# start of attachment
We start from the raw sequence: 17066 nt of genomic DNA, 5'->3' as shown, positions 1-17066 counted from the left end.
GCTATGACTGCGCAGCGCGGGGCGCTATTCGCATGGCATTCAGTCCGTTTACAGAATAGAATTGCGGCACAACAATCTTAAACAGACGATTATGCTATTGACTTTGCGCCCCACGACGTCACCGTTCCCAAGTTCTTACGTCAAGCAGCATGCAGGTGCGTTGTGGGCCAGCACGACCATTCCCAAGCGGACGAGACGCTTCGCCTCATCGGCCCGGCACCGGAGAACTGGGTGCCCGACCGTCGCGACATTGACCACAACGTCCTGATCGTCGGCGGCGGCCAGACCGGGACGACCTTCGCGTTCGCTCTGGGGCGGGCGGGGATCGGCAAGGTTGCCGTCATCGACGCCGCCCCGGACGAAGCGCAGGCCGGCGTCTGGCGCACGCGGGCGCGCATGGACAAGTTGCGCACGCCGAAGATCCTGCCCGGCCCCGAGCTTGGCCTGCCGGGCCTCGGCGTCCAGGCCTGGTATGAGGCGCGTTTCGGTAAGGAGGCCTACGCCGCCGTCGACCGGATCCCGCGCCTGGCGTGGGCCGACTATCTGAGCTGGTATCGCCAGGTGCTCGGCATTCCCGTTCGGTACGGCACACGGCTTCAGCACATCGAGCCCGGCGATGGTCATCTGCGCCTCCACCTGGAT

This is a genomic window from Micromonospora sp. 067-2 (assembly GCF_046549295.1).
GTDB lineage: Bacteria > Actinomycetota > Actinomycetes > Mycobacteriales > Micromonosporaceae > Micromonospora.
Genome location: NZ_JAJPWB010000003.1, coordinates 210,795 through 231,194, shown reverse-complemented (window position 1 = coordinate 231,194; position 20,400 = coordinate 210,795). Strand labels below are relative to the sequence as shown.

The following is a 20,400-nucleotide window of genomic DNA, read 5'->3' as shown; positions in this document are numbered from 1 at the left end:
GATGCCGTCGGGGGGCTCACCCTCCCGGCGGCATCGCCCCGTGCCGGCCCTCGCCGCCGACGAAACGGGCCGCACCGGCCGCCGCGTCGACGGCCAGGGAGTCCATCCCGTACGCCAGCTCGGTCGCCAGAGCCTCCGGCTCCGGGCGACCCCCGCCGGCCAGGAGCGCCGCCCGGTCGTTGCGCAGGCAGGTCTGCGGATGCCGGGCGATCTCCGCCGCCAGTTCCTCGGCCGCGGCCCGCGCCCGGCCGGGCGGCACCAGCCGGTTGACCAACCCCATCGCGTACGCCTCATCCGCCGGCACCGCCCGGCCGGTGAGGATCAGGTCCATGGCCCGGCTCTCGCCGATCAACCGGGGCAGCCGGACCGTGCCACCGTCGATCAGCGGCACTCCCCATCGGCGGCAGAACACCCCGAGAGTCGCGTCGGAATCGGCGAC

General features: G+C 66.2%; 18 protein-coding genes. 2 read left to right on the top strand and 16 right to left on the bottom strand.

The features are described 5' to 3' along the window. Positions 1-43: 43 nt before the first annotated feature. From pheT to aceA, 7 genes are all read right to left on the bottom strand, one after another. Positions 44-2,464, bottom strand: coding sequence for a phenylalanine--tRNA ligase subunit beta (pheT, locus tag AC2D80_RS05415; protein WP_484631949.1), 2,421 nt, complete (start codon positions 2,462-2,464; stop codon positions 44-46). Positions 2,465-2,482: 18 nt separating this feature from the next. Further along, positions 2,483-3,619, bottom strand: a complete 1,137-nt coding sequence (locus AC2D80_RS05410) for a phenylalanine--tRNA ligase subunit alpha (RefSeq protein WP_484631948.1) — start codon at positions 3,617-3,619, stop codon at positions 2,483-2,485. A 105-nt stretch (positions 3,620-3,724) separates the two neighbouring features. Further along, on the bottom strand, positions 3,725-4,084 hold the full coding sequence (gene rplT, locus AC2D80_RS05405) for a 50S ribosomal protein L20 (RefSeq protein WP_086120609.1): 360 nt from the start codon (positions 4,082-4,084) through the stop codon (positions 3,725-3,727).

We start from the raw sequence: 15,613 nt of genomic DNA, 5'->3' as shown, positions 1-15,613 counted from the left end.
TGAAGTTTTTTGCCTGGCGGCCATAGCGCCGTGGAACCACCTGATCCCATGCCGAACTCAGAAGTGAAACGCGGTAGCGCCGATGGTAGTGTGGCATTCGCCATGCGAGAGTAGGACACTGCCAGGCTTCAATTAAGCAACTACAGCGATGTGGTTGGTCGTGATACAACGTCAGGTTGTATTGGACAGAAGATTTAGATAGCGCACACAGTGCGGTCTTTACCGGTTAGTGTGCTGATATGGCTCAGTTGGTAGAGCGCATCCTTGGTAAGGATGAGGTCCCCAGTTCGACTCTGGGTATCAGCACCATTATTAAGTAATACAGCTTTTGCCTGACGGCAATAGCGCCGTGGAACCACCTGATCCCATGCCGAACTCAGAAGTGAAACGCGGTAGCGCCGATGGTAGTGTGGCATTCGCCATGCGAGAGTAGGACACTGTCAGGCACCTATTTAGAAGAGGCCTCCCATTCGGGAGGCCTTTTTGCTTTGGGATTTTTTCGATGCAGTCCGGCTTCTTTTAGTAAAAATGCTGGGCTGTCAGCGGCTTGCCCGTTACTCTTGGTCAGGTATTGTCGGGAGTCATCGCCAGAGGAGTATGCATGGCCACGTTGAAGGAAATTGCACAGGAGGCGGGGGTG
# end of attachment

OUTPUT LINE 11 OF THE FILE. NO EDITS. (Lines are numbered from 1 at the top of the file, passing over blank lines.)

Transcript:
TGAAGTTTTTTGCCTGGCGGCCATAGCGCCGTGGAACCACCTGATCCCATGCCGAACTCAGAAGTGAAACGCGGTAGCGCCGATGGTAGTGTGGCATTCGCCATGCGAGAGTAGGACACTGCCAGGCTTCAATTAAGCAACTACAGCGATGTGGTTGGTCGTGATACAACGTCAGGTTGTATTGGACAGAAGATTTAGATAGCGCACACAGTGCGGTCTTTACCGGTTAGTGTGCTGATATGGCTCAGTTGGTAGAGCGCATCCTTGGTAAGGATGAGGTCCCCAGTTCGACTCTGGGTATCAGCACCATTATTAAGTAATACAGCTTTTGCCTGACGGCAATAGCGCCGTGGAACCACCTGATCCCATGCCGAACTCAGAAGTGAAACGCGGTAGCGCCGATGGTAGTGTGGCATTCGCCATGCGAGAGTAGGACACTGTCAGGCACCTATTTAGAAGAGGCCTCCCATTCGGGAGGCCTTTTTGCTTTGGGATTTTTTCGATGCAGTCCGGCTTCTTTTAGTAAAAATGCTGGGCTGTCAGCGGCTTGCCCGTTACTCTTGGTCAGGTATTGTCGGGAGTCATCGCCAGAGGAGTATGCATGGCCACGTTGAAGGAAATTGCACAGGAGGCGGGGGTG